Album Review: Bastard Grave – “Vortex of Disgust” (Death Metal)

Written by Kep

Bastard Grave – Vortex of Disgust
> Death metal
> Sweden
> Releasing March 10
> Pulverised Records

I’m a simple man. I hear a fat riff and I bang my head. I hear several fat riffs and I tell my friends. I hear an album’s worth of fat riffs and I tell basically everyone I know and simultaneously start calculating shipping costs for a shirt. Accordingly, I’m here today to tell you about Bastard Grave, whose Bandcamp page I have open in another window (damn overseas shipping costs to hell) and whose new record Vortex of Disgust contains a bevy of stankface-inducing riffs.

The Swedish five-piece has been around for a decade now, but they were new to me when I took a flyer on them and snagged this promo from the inbox. This is the outfit’s third full-length effort but first with the current lineup, which features the addition of new vocalist Tiago Dias (more on him later). At eight tracks and 39 minutes it’s got the perfect framework for a death metal album, and that’s only the beginning of things Bastard Grave have nailed here.

The band specializes in the kind of riffs that will hit you like a ten-ton truck, following in the footsteps of Swedish greats like Grave and Bloodbath. Everything is weight and chunk and pulverizing muscle with tearing toothed edges, massive hunks of headbang-bait to knock the wind clean out of your lungs. It’s an immensely satisfying approach, with heaviness and pummeling groove at the epicenter and thrashing, ripping violence at the boundaries.

The key to the appeal of Vortex of Disgust is that near-constant infectious groove. We’re talking sky-high levels of irresistibly headbangable riffage, with not a bad example to be found whether or not they’re going for chunky, thrashy, eldritch, or straight ahead brutality. The beginning of opener “Sunder the Earth” leaves no questions what they’re bringing to the table: a muscular riff with thick, sinewy lines of angularity kicks things off—I hear some things that remind me of Phobophilic here and in several other places on the record—and then we’re deep into beastly old school sound, with vicious punches from the snare as punctuation. Prepare your neck; Bastard Grave are just getting started.

“Icon Bearer” follows up with more satisfying powerful riffs, decorated at times by strange dissonant lines above in filthy distortion. Third track and lead single “Necrotic Ecstasy” gives us the first real shift, though, and a fine example of their ability to slow things up and bring the hammer down. The first half of the track is a frenzy of classic death metal, then they plunge waist-deep into a pit of inescapable quicksand, pulling the tempo back to a slow, heavy pound and relentlessly beating, beating, beating you ever deeper. The accented chugs daze and the ping of the cymbal bell is like a hammer against an anvil as a repeated minor harmony line chants doom above. 

There are killer riffs everywhere on this thing but some of those doomier, slower moments just stick in the mind. The deliberate, ill-omened opening of “Consumed and Forgotten” feels like a death knell, and the back half of “Nameless Horror” features a delay-heavy bass solo that signals the beginning of a crushing sinister march toward its final throes. Hell, “Hunger to Devour” even opens with an extended passage of solo piano, just out of tune enough to be be unnerving, accompanied by only a low synth pedal point, setting up the arrival of chugs and choked cymbals and then a monumental groove-heavy slab.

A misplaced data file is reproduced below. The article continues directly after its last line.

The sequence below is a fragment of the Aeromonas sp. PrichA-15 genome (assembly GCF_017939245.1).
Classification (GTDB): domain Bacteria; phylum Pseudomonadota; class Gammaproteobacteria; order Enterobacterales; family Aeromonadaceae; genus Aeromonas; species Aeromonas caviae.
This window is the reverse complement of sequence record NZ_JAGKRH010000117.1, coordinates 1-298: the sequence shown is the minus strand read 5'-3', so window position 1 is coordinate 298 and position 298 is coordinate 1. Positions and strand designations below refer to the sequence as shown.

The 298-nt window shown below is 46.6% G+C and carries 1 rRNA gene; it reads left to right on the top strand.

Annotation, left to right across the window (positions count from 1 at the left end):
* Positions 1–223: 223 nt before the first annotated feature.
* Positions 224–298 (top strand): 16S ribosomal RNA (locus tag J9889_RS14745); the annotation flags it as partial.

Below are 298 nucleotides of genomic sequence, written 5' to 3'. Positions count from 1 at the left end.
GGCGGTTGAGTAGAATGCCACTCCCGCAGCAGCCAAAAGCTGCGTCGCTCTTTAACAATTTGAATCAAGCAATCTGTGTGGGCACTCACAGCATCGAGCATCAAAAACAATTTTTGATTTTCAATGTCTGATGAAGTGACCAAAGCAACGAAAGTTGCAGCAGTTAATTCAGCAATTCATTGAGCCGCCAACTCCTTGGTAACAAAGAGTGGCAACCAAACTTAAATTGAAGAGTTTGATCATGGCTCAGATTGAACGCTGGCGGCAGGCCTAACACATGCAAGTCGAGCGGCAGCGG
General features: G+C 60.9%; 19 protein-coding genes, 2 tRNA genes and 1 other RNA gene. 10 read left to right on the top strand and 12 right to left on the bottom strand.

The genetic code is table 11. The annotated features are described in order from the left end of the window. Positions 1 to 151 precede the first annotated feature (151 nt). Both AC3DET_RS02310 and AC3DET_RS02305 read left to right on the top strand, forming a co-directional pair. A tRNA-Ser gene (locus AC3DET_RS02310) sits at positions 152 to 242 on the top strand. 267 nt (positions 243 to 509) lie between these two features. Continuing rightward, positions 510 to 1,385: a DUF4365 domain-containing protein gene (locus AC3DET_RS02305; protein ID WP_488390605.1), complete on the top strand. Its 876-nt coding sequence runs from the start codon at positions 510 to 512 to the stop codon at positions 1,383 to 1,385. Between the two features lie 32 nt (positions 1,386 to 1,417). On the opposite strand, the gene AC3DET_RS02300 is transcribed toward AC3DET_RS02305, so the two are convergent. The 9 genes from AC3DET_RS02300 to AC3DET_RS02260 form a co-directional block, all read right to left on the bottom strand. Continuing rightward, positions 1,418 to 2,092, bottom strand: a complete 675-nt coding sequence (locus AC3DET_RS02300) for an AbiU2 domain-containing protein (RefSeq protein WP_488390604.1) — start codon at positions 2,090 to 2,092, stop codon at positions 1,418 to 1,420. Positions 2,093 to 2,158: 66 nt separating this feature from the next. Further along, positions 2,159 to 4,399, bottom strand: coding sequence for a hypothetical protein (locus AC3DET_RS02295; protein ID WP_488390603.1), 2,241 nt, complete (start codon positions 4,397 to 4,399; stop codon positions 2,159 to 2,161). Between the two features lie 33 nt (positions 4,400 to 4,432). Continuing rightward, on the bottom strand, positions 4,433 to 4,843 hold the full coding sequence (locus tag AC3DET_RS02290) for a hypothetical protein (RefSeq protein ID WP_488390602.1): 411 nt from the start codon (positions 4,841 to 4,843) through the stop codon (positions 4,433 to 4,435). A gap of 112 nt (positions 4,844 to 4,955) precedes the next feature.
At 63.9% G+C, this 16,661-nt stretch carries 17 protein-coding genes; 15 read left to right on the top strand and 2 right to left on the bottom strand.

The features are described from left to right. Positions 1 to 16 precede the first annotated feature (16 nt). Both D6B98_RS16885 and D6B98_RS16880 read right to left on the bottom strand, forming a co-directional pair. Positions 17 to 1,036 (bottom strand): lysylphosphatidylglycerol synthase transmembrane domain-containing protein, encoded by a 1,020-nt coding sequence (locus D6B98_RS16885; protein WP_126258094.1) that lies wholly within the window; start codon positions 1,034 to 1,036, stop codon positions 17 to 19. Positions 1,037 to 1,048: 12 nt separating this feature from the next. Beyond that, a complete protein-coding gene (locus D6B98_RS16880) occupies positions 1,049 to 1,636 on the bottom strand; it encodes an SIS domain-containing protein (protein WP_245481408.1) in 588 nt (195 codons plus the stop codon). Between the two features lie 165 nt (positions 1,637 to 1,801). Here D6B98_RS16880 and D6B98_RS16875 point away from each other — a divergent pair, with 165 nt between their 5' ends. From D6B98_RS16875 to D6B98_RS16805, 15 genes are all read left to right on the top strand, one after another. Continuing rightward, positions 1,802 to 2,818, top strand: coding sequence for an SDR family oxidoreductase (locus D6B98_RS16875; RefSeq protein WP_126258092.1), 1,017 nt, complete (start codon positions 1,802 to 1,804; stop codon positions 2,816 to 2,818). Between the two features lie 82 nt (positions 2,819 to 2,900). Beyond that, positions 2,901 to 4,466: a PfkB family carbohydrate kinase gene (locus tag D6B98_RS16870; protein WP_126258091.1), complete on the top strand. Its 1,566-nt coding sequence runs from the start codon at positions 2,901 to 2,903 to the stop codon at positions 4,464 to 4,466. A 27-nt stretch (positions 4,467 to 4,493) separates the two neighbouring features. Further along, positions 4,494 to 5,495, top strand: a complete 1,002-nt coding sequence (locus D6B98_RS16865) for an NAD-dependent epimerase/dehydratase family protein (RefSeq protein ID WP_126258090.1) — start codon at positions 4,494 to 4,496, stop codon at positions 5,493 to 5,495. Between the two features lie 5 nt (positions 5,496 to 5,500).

Album art by Thomas “Necromaniac” Westphal

Tiago Dias shines as the frontman, his thunderous deep roars surprisingly light on the reverb and filling up the speakers to the brim. He’s got that sort of on-recording presence that immediately grabs your attention, and he’s a fine addition to the band’s lineup. Dias also layers in mid-range snarls in a few specific spots to great effect. As the architects of all that tasty riffage, guitarists Andreas and Daniel put on the sort of show that will satiate any and all fans of old school death metal, good meaty tone on display throughout, with occasional layered dissonant lines above the main riffs as the real icing on the cake. The rhythm section of bassist Maria and drummer Peter are impressive also, and the production job courtesy of Brainoil’s Greg Wilkinson does right by all the instruments. A particularly nice touch is the way he bumps up the bass at certain points and lets it drive the riff, like just after 2:00 in the title track. 

If you forced me to dig up some criticisms, I’d be hard-pressed to find any that aren’t contrived. This is just a rock solid, highly enjoyable slab of death metal from start to finish, with an ideal length, good production, and no real musical faults. I guess some folks might complain that there isn’t really anything new or “exciting” on the album, but that’s neither here nor there as far as I’m concerned: Vortex of Disgust may not break new ground, but it’s a damn good piece of construction. 


In a still-young year already packed full of great death metal, Bastard Grave’s newest offering is yet another record to worthily vie for your attention. If you’re a fan of riffs, roars, and pit-wrecking grooves, you’ll want to make sure you give it a spin. Vortex of Disgust is tremendously satisfying from top to bottom, and overflowing with the type of shit that metalheads love.